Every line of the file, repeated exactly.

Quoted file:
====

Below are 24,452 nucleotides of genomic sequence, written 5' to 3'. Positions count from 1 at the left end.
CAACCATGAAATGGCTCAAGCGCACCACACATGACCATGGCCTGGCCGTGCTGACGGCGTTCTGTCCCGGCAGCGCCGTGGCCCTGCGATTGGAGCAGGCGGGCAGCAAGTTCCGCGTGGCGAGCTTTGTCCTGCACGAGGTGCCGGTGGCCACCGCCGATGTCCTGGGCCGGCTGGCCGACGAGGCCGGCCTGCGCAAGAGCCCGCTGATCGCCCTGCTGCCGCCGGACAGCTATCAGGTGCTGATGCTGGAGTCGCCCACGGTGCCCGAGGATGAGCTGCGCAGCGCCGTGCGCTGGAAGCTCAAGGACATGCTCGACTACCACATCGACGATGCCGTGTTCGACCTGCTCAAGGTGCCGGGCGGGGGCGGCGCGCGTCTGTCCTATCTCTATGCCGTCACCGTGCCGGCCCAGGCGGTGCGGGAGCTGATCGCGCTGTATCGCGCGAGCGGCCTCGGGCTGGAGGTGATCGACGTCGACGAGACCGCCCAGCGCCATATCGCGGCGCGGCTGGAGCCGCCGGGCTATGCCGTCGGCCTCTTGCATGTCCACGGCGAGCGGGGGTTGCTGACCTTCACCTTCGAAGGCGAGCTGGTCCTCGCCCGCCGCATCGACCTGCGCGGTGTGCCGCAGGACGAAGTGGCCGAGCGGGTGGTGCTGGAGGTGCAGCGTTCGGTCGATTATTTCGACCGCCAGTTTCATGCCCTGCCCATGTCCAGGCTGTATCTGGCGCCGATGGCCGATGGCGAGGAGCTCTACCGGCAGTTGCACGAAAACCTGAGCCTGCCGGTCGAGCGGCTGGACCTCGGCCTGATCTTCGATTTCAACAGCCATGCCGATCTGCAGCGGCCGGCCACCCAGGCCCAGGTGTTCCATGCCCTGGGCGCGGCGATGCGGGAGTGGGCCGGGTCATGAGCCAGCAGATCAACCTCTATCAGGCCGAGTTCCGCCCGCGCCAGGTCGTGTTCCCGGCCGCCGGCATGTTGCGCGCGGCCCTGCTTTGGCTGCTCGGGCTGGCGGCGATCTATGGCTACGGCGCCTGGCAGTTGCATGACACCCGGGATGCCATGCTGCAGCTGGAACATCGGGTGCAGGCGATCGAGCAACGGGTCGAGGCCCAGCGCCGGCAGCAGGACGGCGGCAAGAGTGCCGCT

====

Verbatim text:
Below are 24,452 nucleotides of genomic sequence, written 5' to 3'. Positions count from 1 at the left end.
CAACCATGAAATGGCTCAAGCGCACCACACATGACCATGGCCTGGCCGTGCTGACGGCGTTCTGTCCCGGCAGCGCCGTGGCCCTGCGATTGGAGCAGGCGGGCAGCAAGTTCCGCGTGGCGAGCTTTGTCCTGCACGAGGTGCCGGTGGCCACCGCCGATGTCCTGGGCCGGCTGGCCGACGAGGCCGGCCTGCGCAAGAGCCCGCTGATCGCCCTGCTGCCGCCGGACAGCTATCAGGTGCTGATGCTGGAGTCGCCCACGGTGCCCGAGGATGAGCTGCGCAGCGCCGTGCGCTGGAAGCTCAAGGACATGCTCGACTACCACATCGACGATGCCGTGTTCGACCTGCTCAAGGTGCCGGGCGGGGGCGGCGCGCGTCTGTCCTATCTCTATGCCGTCACCGTGCCGGCCCAGGCGGTGCGGGAGCTGATCGCGCTGTATCGCGCGAGCGGCCTCGGGCTGGAGGTGATCGACGTCGACGAGACCGCCCAGCGCCATATCGCGGCGCGGCTGGAGCCGCCGGGCTATGCCGTCGGCCTCTTGCATGTCCACGGCGAGCGGGGGTTGCTGACCTTCACCTTCGAAGGCGAGCTGGTCCTCGCCCGCCGCATCGACCTGCGCGGTGTGCCGCAGGACGAAGTGGCCGAGCGGGTGGTGCTGGAGGTGCAGCGTTCGGTCGATTATTTCGACCGCCAGTTTCATGCCCTGCCCATGTCCAGGCTGTATCTGGCGCCGATGGCCGATGGCGAGGAGCTCTACCGGCAGTTGCACGAAAACCTGAGCCTGCCGGTCGAGCGGCTGGACCTCGGCCTGATCTTCGATTTCAACAGCCATGCCGATCTGCAGCGGCCGGCCACCCAGGCCCAGGTGTTCCATGCCCTGGGCGCGGCGATGCGGGAGTGGGCCGGGTCATGAGCCAGCAGATCAACCTCTATCAGGCCGAGTTCCGCCCGCGCCAGGTCGTGTTCCCGGCCGCCGGCATGTTGCGCGCGGCCCTGCTTTGGCTGCTCGGGCTGGCGGCGATCTATGGCTACGGCGCCTGGCAGTTGCATGACACCCGGGATGCCATGCTGCAGCTGGAACATCGGGTGCAGGCGATCGAGCAACGGGTCGAGGCCCAGCGCCGGCAGCAGGACGGCGGCAAGAGTGCCGCT